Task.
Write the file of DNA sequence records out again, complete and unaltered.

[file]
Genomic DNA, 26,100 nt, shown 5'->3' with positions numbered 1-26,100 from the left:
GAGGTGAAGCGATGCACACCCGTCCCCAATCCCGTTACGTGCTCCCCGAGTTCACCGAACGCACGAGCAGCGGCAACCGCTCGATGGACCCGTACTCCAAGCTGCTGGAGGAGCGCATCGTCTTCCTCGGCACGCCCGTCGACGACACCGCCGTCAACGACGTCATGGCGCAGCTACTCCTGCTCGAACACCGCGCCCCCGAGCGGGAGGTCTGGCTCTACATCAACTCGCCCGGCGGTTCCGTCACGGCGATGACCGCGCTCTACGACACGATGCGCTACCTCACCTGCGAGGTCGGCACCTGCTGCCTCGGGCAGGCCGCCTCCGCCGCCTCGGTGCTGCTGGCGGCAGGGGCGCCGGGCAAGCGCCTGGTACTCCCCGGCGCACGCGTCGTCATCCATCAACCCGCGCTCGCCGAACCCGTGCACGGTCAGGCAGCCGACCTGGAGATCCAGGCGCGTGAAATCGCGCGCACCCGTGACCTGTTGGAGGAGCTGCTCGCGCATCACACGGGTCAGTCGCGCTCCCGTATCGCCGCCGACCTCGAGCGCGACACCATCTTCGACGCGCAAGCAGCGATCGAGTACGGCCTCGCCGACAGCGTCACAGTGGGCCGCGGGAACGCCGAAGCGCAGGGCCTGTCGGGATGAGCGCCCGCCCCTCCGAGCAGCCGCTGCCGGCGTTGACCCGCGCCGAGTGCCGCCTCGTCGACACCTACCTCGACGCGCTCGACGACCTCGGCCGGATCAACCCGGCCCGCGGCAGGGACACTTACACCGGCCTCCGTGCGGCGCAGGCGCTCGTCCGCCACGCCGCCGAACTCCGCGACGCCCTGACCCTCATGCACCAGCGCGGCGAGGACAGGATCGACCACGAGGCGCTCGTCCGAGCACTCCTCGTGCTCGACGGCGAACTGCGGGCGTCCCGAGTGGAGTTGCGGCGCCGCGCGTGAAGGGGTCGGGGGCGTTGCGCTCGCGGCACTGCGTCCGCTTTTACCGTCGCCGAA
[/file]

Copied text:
Genomic DNA, 26,100 nt, shown 5'->3' with positions numbered 1-26,100 from the left:
GAGGTGAAGCGATGCACACCCGTCCCCAATCCCGTTACGTGCTCCCCGAGTTCACCGAACGCACGAGCAGCGGCAACCGCTCGATGGACCCGTACTCCAAGCTGCTGGAGGAGCGCATCGTCTTCCTCGGCACGCCCGTCGACGACACCGCCGTCAACGACGTCATGGCGCAGCTACTCCTGCTCGAACACCGCGCCCCCGAGCGGGAGGTCTGGCTCTACATCAACTCGCCCGGCGGTTCCGTCACGGCGATGACCGCGCTCTACGACACGATGCGCTACCTCACCTGCGAGGTCGGCACCTGCTGCCTCGGGCAGGCCGCCTCCGCCGCCTCGGTGCTGCTGGCGGCAGGGGCGCCGGGCAAGCGCCTGGTACTCCCCGGCGCACGCGTCGTCATCCATCAACCCGCGCTCGCCGAACCCGTGCACGGTCAGGCAGCCGACCTGGAGATCCAGGCGCGTGAAATCGCGCGCACCCGTGACCTGTTGGAGGAGCTGCTCGCGCATCACACGGGTCAGTCGCGCTCCCGTATCGCCGCCGACCTCGAGCGCGACACCATCTTCGACGCGCAAGCAGCGATCGAGTACGGCCTCGCCGACAGCGTCACAGTGGGCCGCGGGAACGCCGAAGCGCAGGGCCTGTCGGGATGAGCGCCCGCCCCTCCGAGCAGCCGCTGCCGGCGTTGACCCGCGCCGAGTGCCGCCTCGTCGACACCTACCTCGACGCGCTCGACGACCTCGGCCGGATCAACCCGGCCCGCGGCAGGGACACTTACACCGGCCTCCGTGCGGCGCAGGCGCTCGTCCGCCACGCCGCCGAACTCCGCGACGCCCTGACCCTCATGCACCAGCGCGGCGAGGACAGGATCGACCACGAGGCGCTCGTCCGAGCACTCCTCGTGCTCGACGGCGAACTGCGGGCGTCCCGAGTGGAGTTGCGGCGCCGCGCGTGAAGGGGTCGGGGGCGTTGCGCTCGCGGCACTGCGTCCGCTTTTACCGTCGCCGAA